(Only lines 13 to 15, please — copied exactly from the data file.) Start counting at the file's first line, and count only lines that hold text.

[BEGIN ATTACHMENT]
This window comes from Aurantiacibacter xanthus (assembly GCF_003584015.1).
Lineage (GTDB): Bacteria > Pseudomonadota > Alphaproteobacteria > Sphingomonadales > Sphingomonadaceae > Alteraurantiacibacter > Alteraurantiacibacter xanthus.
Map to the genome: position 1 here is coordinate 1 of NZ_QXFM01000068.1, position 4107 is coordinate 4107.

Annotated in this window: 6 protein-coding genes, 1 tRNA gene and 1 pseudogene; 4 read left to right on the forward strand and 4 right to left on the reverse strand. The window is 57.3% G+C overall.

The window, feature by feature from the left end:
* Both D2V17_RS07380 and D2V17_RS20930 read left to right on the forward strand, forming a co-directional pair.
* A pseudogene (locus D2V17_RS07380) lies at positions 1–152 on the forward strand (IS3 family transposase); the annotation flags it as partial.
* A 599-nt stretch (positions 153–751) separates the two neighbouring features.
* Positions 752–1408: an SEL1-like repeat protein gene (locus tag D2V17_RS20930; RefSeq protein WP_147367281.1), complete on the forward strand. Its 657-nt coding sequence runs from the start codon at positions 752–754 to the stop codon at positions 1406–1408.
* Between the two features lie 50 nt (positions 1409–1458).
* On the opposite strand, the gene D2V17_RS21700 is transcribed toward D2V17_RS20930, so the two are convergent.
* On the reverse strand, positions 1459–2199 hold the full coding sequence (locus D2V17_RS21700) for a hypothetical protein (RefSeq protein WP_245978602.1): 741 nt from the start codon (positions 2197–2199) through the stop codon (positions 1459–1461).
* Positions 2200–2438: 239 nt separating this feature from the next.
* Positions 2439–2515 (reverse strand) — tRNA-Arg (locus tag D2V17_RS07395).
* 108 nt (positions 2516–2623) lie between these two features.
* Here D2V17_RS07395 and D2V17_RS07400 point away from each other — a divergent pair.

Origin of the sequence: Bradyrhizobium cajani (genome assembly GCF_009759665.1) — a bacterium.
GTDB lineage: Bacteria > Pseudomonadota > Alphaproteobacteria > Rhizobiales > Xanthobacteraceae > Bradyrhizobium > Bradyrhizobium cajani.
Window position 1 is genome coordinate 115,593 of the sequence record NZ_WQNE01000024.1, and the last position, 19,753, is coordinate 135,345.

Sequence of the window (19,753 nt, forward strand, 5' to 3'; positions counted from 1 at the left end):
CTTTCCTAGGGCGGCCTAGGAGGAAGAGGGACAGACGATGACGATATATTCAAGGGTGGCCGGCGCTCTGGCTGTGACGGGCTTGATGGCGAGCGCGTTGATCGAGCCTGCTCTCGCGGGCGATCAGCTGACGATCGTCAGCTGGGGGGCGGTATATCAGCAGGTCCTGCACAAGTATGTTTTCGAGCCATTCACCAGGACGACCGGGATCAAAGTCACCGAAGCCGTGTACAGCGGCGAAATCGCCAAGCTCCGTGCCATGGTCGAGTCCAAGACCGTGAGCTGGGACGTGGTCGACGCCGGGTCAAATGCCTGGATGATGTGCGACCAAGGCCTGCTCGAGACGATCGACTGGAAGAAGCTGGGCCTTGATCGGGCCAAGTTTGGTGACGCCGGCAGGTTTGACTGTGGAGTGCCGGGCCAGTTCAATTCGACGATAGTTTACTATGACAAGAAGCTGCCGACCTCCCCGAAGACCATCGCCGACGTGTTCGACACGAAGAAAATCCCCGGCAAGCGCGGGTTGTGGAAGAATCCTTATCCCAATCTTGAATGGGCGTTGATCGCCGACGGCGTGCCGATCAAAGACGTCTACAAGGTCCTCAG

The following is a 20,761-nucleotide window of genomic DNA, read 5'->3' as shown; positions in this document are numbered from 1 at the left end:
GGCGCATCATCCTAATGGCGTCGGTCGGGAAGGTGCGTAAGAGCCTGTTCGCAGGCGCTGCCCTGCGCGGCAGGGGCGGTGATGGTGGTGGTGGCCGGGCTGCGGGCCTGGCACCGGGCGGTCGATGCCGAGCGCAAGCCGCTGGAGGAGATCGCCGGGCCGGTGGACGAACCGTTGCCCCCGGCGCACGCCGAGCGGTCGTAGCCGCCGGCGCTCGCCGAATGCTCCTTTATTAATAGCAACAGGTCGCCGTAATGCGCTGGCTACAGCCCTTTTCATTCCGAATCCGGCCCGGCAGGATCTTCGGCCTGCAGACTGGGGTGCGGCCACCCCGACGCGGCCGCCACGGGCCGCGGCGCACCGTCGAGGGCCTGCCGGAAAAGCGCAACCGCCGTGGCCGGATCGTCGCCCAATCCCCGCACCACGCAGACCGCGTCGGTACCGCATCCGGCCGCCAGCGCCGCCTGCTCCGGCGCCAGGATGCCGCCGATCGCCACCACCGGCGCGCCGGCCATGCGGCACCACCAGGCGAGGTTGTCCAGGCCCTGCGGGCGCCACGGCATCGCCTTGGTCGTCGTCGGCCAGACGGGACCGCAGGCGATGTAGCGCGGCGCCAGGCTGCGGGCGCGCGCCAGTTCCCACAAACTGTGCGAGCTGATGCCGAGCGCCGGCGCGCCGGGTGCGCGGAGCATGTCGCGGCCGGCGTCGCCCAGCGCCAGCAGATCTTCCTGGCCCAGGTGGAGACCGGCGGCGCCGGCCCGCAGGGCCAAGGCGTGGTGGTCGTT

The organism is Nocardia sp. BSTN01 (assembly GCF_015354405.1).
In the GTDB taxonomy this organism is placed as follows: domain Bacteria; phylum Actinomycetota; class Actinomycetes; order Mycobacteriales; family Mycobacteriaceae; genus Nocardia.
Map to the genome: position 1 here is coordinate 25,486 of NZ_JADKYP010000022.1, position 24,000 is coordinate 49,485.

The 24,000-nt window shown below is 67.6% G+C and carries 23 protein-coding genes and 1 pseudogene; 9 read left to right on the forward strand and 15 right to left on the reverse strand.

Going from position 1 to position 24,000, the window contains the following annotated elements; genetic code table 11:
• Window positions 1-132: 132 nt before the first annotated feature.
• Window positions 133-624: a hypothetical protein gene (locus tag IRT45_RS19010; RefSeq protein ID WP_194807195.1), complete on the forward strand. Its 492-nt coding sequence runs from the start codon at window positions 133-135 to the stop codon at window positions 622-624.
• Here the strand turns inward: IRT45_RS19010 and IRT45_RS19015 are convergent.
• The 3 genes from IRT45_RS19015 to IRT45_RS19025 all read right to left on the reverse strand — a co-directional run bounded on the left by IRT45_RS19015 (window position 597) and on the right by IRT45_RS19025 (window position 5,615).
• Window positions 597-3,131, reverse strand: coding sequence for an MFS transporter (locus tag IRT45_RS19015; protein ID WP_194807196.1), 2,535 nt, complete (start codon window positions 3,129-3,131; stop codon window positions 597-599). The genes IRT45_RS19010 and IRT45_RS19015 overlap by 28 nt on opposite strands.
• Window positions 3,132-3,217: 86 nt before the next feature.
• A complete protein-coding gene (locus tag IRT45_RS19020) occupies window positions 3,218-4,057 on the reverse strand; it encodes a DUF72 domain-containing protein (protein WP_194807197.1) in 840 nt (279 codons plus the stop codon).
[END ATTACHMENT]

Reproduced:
* Positions 2200–2438: 239 nt separating this feature from the next.
* Positions 2439–2515 (reverse strand) — tRNA-Arg (locus tag D2V17_RS07395).
* 108 nt (positions 2516–2623) lie between these two features.